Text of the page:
Domain Registration Do’s and Don’ts by Dynadot

Dynadot, one of my favorite registrars, published an article about Domain Registration Do’s and Don’ts.

“Finding the perfect domain name for your company website is just as important as determining its business name. Whether you’re a first-time domain buyer or a veteran in the domain industry, there are many factors to take into account before committing to and ultimately registering a domain name. I know the domain world is one with many loop holes, which makes for easy mistakes that can cripple your business if your domain is not registered properly. To make the registration process a little less confusing, here are some helpful domain do’s and don’ts to consider the next time you register your domain:”

  1. Do: Register yourself as the owner of your domain
  2. Do: Remember to renew your domain
  3. Don’t: Rely on .COM domains as your only option
  4. Don’t: Use dashes, abbreviations, or numbers in your domain

Points 1 and 2 seem obvious but a lot of people fail to do these very simple things. Points 3 and 4 are always open to discussion.

Click here to read the complete article.

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About Konstantinos Zournas

Konstantinos studied Computer Engineering and Computer Science in London and lives in Athens, Greece. He loves domains and building websites. He is online since 1995, learned about html in 1996 and got into domains in 2002. He started the OnlineDomain.com blog in 2012.

10 comments

  1. The dynadot article obviously isn’t targeted at domain investors. More at end-users. I doubt any domainer will ever fail on (1) and (2) (unless of course they don’t want to renew their domain).

    I mostly agree with (4). I have over 700 domains, zero of them have a dash, one has a number (something with 3D 😉 ). For SEO purposes dashes don’t matter and you can actually find better quality keywords in your domain name that way, but for obvious reasons there’s not many dash domain sales (except maybe in the .DE extension). As for number domains: Of course an NNN.com or NNNN.com can be extremely valuable but I’m not a big fan of letter/number combinations in domain names.

    As for (3): .COM is not my only option but that doesn’t take away the fact that my portfolio is 95% .COM.

    • Awesome you invested in 700 domains, If I had that many gosh, I would try to register for at least 5yrs and not part with, yeah right…. amazing I would save everyone of them.

      I have only a few 4 letter .tv domains that do make since./ sense.

      my question Sales of .tv I don’t see Sales
      Of course as all of us plan to develop Opinion of .tv domains

  2. “Whether you’re a first-time domain buyer or a veteran in the domain industry, there are many factors to take into account before committing to and ultimately registering a domain name.”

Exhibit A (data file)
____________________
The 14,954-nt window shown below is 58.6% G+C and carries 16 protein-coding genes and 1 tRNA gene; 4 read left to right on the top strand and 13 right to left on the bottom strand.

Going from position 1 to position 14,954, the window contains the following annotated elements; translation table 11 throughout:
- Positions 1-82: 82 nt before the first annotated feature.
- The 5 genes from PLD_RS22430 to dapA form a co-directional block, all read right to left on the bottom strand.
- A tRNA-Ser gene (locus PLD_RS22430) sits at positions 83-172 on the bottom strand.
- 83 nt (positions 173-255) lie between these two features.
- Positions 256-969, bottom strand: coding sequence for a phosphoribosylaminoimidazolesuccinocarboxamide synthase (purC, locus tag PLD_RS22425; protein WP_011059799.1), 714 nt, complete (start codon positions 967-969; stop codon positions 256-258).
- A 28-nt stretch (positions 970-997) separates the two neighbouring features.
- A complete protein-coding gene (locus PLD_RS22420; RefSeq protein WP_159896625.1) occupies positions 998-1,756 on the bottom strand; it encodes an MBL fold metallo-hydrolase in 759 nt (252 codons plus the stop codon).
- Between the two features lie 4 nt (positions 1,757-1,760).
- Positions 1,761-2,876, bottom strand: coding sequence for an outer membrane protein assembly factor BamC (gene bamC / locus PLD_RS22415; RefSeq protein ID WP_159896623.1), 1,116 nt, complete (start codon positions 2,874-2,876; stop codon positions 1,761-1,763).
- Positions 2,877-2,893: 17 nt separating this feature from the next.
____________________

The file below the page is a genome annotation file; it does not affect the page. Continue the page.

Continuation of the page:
Really..? Please, telling veterans in the domain business something so basic like you did, is nothing else than insulting our intelligence.

    • Dynadot was mostly targeting end users and not domainers with this article.
      There are far worse stuff to be upset for in domaining.

      • I did respond according to what you wrote:
        “or a veteran in the domain industry,”

      • This is not what I wrote.
        This is a quote from the Dynadot article.

      • You’re responsible for what you have published.
        I understand. Must be very hard for you to admit a mistake.

      • No sorry but I am not responsible for a quote.
        This blog is both for domainers and for a few end users that visit it.
        If you don’t like the advice then it’s your choice to disregard it.

        The fact that your first comments in my blog are in this post and not in hundreds of others I personally wrote
        makes me wonder about what your motivation is.
        I will admit a mistake when I make one.

  3. “makes me wonder about what your motivation is.”

    My simple motivation was to let you know your
    article was applicable to veteran domainers.
    That’s it. Nothing else at all.
    Instead, you kept and remain justifying yourself
    like politician do.
    That’s fine with me. You said it, not me.
    There’s no need for me to any further with this matter.
    Good luck to you.

    • Veteran domainers know what is applicable to them. They don’t need you to tell them.

      It’s not my writing. Do you get that?
      Just because the article had 3 words that you or I didn’t like it wasn’t going to stop me from publishing it?
      I don’t edit other people’s writings.
      Instead you want to make this article about me.

      Good luck to you too, somewhere else.
      Your helpful comments are needed somewhere else, I’m sure.

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